While I tend to think of myself as a realist, I typically to find the good in people and in situations. It’s probably also why I’ve always been drawn to the pursuit of science and medicine—and part of the reason I became a doctor.
Hopefully, you too usually consider yourself a glass-half-full kind of person. Because it’s a scientific fact that positivity has powerful, beneficial effects on human health. For example, research shows it helps lower stress, the No. 1 hidden cause of cardiovascular disease. And it even lowers heart attack risk by over 30 percent in people with a family history!
Plus, in recent years, researchers have also begun to discover that positive thinking can even benefit your brain health and memory. Let’s jump right in…
Positive-thinkers have less memory decline
In a recent, national study, U.S. researchers analyzed data on nearly 1,000 middle-aged and older U.S. adults. They assessed the participants’ outlook on life at three different points over nine years.
Specifically, in each of these three assessments, the researchers asked the participants to report on a range of positive emotions (such as enthusiasm or cheerfulness) that they had experienced during the past 30 days. And, in the second and third assessments, the participants completed standardized memory testing.
Then, the researchers analyzed the association between positive feelings and working memory—taking into account age, depression, education, sex, and personality type (introverted or extroverted).
It turns out, all the participants experienced some memory decline over the nine-year study. However, the decline wasn’t uniform among the participants...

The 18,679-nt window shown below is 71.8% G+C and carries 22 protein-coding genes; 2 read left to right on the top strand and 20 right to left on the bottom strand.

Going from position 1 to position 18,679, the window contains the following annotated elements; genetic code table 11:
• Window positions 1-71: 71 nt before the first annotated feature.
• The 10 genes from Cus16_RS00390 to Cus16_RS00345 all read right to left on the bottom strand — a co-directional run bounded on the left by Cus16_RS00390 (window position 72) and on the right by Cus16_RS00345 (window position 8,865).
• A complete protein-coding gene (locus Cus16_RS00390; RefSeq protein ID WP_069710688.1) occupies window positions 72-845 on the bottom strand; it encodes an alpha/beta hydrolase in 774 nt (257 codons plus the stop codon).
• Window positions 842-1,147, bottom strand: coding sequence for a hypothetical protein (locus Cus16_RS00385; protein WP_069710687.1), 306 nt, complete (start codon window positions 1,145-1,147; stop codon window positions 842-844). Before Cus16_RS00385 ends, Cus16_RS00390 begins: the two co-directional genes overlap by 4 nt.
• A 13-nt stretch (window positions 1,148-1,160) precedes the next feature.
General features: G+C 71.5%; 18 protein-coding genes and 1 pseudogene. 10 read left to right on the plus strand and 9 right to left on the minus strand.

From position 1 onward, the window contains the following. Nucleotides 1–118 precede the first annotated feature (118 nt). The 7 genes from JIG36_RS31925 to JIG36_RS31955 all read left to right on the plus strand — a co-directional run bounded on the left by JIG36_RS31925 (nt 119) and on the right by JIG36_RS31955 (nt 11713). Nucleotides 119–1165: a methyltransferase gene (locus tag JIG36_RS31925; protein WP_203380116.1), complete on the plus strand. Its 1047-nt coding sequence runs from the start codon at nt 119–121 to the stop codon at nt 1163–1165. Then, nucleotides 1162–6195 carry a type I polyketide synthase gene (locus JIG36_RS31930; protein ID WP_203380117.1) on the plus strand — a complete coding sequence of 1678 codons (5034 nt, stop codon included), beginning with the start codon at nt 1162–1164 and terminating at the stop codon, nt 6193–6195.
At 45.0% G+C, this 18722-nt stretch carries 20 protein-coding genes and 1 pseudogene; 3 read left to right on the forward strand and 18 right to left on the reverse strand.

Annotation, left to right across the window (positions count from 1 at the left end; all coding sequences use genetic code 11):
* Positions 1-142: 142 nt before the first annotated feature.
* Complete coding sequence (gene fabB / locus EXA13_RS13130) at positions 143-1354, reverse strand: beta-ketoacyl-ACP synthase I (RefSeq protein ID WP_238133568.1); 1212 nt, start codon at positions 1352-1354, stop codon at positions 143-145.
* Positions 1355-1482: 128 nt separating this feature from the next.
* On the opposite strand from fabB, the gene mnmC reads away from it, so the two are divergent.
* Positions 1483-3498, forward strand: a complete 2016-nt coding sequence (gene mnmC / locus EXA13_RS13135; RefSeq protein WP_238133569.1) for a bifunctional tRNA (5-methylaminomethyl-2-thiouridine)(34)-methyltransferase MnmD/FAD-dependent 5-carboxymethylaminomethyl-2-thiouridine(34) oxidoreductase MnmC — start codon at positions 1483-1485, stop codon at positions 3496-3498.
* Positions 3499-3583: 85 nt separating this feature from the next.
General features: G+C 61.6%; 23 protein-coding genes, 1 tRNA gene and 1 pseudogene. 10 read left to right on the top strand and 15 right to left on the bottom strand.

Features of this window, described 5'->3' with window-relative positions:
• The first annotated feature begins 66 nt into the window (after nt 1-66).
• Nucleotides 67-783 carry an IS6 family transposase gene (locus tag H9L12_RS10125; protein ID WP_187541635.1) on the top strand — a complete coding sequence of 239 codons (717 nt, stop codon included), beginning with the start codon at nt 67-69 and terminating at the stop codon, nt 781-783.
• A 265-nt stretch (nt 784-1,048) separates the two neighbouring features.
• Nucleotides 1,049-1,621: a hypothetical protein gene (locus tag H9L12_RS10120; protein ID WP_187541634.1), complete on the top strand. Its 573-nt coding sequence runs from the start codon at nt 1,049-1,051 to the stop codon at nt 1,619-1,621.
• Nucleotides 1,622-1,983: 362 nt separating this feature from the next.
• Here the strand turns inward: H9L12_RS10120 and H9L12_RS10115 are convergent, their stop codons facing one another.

In fact, as you might have expected (if you’re an optimist, that is!), people with higher levels of positive feelings at the study’s outset had far less memory decline than those with lower levels.
In my view, this study adds to the growing body of evidence showing that having a positive mental attitude helps support overall health…and helps to stave off memory decline, specifically.
So, I encourage you to look for ways to naturally boost your feelings of positivity. For example, as the weather warms up, try to engage in more leisure and recreational activities outside. Join a book club. Take a cooking class. Or simply go out more often with friends!
The positive emotions—including laughter—that you experience during these outings will serve as part of a virtuous cycle to support brain health, cognitive function, and memory.
Laugh your way to better memory
Of course, laughter is a simple, outward sign of a positive mental state. It shows you’re experiencing pleasure, joy, satisfaction, and enthusiasm—which benefits your mental health, and your physical health, too.
Indeed, studies show wide-ranging health benefits of laughter—from improving weight loss to relieving depression. And another recent study found that having a good laugh may even help improve your memory.
Researchers analyzed men and women in their 60s and 70s. Participants were divided into two groups: One group was instructed to sit silently, meaning they weren’t allowed to talk, read, or use their cellphones for 20 minutes. Meanwhile, the other group watched funny videos during the same time period. Then, each group took a memory test.
Both groups performed better on the memory test than they did at the start of the study. But the “humor group” had 44 percent better memory recall, while the “silent group” only had 20 percent improvement.
Plus, the humor group showed considerably lower levels of cortisol, the “stress hormone”—while the non-humor group’s cortisol levels decreased only slightly.
So, make it a point to laugh out loud as a way to naturally boost your feelings of positivity and reduce stress. To learn more about the health benefits of laughter—and how to bring more of it into your life—check out the current March issue of my monthly newsletter, Insiders’ Cures (“Laughter really is the best medicine”). Not yet a subscriber? Now is the perfect time to become one.
“Positive Affect Is Associated With Less Memory Decline: Evidence From a 9-Year Longitudinal Study.” Psychological Science, 2020; 095679762095388 doi.org/10.1177/0956797620953883
“The Power of Positive Thinking.” Johns Hopkins Medicine, accessed 2/22/21. (hopkinsmedicine.org/health/wellness-and-prevention/the-power-of-positive-thinking)
“The effect of humor on short-term memory in older adults: a new component for whole-person wellness.” Adv Mind Body Med. 2014 Spring;28(2):16-24.